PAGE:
Art is a Process: Michelangelo’s Slave Sculptures | AmorSciendi


Cherubs, If you’ve ever been to Florence
to see the Statue of David then you are well aware of the power of that statue, and you’ve
hopefully also seen the TED ed animation I wrote, right?… and perhaps you even saw
the far less popular video I made comparing it to Bernini’s statue of David? Well, if you haven’t, I’ll link to them
in the description of this video and you can watch them right after you finish this one. If you have been lucky enough to see the David
in person, you also, no doubt, took note of the statues that line the gallery approaching
the statue. They are a series of unfinished sculptures. Figures that seem to be breaking out of the
rock that contains them. The chisel marks left by Michelangelo about
500 years ago are still visible. They’re unfinished and imperfect, but they’re
also an unexpected surprise for many visitors because they’re powerful works of art on
their own, despite being far less visible in popular culture compared to the David. You’ll hear them referred to collectively
as the Slave sculptures, and there is good reason for that name. These sculptures were intended for the large
tomb of Pope Julius II, an early patron of Michelangelo’s. Julius, though, called Michelangelo away to
other projects, like painting the ceiling of the Sistine Chapel, so these sculptures
are left unfinished…. forever. I should note here that he did finish two,
though. These sculptures, which were intended to be
part of that tomb as well, currently live at the Louvre in Paris and, as with everything
Michelangelo did, they’re layered in meaning. They represent the provinces controlled by
Julius in his life time, but, and this is the interpretation I prefer, they’re also
an allegory of the arts dying and held captive after the death of their great patron. The life of Julius with all his patronage,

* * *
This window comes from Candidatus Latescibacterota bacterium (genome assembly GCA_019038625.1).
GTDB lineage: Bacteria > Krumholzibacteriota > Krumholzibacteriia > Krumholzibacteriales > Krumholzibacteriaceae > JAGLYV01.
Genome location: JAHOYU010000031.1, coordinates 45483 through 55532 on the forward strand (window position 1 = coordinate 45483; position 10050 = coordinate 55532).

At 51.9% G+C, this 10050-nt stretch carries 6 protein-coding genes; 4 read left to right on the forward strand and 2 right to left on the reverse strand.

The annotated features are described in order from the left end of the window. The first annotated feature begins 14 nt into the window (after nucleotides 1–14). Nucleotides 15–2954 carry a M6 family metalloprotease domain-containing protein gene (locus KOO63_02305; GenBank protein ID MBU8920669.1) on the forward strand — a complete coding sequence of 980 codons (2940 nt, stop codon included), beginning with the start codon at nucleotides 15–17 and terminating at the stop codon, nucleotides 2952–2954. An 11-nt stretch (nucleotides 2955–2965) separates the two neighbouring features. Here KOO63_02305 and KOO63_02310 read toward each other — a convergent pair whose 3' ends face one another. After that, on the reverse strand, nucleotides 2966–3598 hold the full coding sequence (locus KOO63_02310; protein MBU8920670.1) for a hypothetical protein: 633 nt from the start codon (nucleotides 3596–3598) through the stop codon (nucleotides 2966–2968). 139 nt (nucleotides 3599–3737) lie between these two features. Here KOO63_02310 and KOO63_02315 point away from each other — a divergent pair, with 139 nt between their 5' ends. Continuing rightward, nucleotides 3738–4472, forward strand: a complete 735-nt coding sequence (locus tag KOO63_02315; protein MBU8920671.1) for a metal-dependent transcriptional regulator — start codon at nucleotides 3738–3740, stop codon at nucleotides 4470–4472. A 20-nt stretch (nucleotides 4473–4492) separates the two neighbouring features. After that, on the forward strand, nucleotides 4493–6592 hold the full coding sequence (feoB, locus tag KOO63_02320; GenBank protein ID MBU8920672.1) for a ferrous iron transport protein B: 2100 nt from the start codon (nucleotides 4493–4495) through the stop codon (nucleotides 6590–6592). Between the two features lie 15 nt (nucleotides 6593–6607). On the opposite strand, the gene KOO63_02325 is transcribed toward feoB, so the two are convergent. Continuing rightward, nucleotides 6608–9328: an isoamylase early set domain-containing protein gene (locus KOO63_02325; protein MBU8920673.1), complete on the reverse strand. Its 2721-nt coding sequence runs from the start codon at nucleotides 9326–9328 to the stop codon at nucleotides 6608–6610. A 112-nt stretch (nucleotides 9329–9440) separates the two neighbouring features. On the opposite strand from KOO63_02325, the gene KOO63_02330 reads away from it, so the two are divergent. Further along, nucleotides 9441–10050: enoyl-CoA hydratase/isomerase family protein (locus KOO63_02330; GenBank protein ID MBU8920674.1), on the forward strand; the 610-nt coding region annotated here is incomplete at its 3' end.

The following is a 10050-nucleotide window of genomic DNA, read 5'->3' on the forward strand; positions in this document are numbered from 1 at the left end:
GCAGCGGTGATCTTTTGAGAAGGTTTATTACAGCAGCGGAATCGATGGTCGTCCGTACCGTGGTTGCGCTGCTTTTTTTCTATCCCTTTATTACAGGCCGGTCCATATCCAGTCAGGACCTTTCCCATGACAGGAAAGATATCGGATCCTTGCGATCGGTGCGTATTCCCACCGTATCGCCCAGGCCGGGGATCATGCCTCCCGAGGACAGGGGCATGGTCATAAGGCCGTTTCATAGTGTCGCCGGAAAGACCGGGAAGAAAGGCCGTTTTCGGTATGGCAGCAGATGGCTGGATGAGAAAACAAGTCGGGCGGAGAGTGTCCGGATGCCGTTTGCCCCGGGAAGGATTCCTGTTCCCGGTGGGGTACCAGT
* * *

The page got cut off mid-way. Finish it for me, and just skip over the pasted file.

these sculptures say, set the arts free, and with his death, the arts are back in chains. The other finished sculptures associated with
this tomb, like the magnificent statue of Moses, are… well… at his tomb in Rome. So not only are these slave sculptures in
Florence unfinished, they’re also out of context. Unfinished and out of context and they’re
still breathtaking. They still make me feel something… they’re
still art… indeed, I will even go so far as to say they’re great art. They fit many definitions of art, like, for
example Danto’s idea of “embodied meaning”. They were originally meant to be slaves, and
they are, just in a different way than was intended. They’re imprisoned by the rock around them
and will forever be a slave to that circumstance. That’s embodied meaning. So he successfully created an enduring work
of art, without actually finishing. I want to explore how something like that
can happen: how can an artist can walk away from a project, leaving it unfinished, and
500 years later the product can sit on a pedestal in a museum fulfilling our expectation of
a work of art. When you sit in that gallery and look at these
sculptures you’re not only struck by the content of a human form struggling to break
free from rock, you also contemplate the process of the greatest artists who has ever lived. You can see his chisel marks and cannot help
but imagine the tortured and temperamental genius in a state of creative concentration
trying to free these forms from the rock that imprisons them. As I’m saying this I’m reminded of my
favorite quote from Ze Frank, the greatest artist of the 21st century, “let me not
think of this as a stepping stone to something else, and if it is, let me fall in love with
the shape of that stone”. Being drawn in by the shape of these stones
we end up contemplating and falling in love with the process. So much of our lives is focused on the end
results of our work, but sitting in that gallery, you realize that so much our lives happens
in the process, so maybe Art appreciation should focus less on the artifact and more
on the action of art. This is, of course already true for a lot
of art. The New York School of artists in the middle
of the twentieth century focused largely on process and the display of an action upon
a canvas. Most famously Jackson Pollock’s drip paintings
are an action performed on a canvas, and the artifact, though engaging on its own, is consciously